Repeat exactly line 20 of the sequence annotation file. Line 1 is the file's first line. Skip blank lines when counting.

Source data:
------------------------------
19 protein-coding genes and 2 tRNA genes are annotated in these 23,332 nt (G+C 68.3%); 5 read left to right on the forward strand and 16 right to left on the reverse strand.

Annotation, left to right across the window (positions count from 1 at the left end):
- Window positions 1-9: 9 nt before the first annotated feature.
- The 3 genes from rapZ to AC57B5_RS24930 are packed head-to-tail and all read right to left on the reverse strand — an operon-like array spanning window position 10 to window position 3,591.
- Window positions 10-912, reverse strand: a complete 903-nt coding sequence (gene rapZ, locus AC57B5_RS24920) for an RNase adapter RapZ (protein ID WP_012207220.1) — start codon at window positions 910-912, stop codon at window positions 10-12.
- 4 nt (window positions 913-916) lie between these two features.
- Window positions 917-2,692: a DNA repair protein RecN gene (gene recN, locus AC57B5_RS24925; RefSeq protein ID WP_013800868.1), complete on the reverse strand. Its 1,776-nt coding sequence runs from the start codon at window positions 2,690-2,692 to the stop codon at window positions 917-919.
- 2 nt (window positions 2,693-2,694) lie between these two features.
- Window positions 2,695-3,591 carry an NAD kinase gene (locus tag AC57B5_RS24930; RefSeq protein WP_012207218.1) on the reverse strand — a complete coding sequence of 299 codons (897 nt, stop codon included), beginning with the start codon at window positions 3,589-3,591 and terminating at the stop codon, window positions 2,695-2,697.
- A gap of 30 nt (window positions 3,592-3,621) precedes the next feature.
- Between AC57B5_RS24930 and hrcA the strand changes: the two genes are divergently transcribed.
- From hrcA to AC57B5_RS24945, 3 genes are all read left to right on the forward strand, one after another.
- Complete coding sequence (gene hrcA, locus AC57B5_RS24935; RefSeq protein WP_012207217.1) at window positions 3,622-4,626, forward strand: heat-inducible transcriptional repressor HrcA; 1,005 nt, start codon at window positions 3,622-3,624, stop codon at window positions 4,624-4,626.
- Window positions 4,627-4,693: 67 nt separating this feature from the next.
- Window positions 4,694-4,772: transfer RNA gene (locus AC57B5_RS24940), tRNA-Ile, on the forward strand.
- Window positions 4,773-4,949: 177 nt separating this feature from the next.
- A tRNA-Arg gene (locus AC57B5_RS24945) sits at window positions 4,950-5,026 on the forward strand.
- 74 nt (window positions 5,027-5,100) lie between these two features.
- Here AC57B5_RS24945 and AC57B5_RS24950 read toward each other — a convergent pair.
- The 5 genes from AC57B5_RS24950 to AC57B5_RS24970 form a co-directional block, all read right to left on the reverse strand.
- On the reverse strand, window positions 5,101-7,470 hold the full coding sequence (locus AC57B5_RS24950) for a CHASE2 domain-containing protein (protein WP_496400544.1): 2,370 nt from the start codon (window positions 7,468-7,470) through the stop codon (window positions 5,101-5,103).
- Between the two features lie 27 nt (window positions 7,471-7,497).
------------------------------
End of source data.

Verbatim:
- The 5 genes from AC57B5_RS24950 to AC57B5_RS24970 form a co-directional block, all read right to left on the reverse strand.